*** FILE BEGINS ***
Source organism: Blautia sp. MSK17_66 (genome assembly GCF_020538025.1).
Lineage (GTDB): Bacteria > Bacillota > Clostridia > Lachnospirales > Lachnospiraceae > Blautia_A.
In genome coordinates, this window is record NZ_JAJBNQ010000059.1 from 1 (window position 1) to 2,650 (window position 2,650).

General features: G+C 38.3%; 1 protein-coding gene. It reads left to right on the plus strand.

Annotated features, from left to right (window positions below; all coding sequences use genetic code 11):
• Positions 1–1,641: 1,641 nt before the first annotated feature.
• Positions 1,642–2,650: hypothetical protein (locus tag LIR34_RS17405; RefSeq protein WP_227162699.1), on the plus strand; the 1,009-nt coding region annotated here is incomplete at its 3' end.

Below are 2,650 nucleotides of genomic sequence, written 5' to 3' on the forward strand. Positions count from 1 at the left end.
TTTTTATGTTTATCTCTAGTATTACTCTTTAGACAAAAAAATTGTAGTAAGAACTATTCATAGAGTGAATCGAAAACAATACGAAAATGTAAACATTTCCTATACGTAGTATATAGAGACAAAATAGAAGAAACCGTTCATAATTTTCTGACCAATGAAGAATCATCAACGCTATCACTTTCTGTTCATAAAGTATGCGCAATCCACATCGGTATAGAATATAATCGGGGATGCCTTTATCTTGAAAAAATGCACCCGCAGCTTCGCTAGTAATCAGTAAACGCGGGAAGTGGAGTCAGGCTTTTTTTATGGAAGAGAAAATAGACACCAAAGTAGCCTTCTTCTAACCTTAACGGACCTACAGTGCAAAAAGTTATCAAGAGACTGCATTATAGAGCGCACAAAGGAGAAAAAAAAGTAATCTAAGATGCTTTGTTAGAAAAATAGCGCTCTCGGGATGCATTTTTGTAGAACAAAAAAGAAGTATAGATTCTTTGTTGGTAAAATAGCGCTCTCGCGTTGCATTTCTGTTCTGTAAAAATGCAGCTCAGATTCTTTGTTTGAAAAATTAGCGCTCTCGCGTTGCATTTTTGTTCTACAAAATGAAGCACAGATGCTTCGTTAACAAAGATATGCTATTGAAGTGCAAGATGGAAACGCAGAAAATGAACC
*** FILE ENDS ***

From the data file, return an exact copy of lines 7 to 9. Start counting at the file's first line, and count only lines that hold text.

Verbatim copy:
• Positions 1,642–2,650: hypothetical protein (locus tag LIR34_RS17405; RefSeq protein WP_227162699.1), on the plus strand; the 1,009-nt coding region annotated here is incomplete at its 3' end.

Below are 2,650 nucleotides of genomic sequence, written 5' to 3' on the forward strand. Positions count from 1 at the left end.
TTTTTATGTTTATCTCTAGTATTACTCTTTAGACAAAAAAATTGTAGTAAGAACTATTCATAGAGTGAATCGAAAACAATACGAAAATGTAAACATTTCCTATACGTAGTATATAGAGACAAAATAGAAGAAACCGTTCATAATTTTCTGACCAATGAAGAATCATCAACGCTATCACTTTCTGTTCATAAAGTATGCGCAATCCACATCGGTATAGAATATAATCGGGGATGCCTTTATCTTGAAAAAATGCACCCGCAGCTTCGCTAGTAATCAGTAAACGCGGGAAGTGGAGTCAGGCTTTTTTTATGGAAGAGAAAATAGACACCAAAGTAGCCTTCTTCTAACCTTAACGGACCTACAGTGCAAAAAGTTATCAAGAGACTGCATTATAGAGCGCACAAAGGAGAAAAAAAAGTAATCTAAGATGCTTTGTTAGAAAAATAGCGCTCTCGGGATGCATTTTTGTAGAACAAAAAAGAAGTATAGATTCTTTGTTGGTAAAATAGCGCTCTCGCGTTGCATTTCTGTTCTGTAAAAATGCAGCTCAGATTCTTTGTTTGAAAAATTAGCGCTCTCGCGTTGCATTTTTGTTCTACAAAATGAAGCACAGATGCTTCGTTAACAAAGATATGCTATTGAAGTGCAAGATGGAAACGCAGAAAATGAACC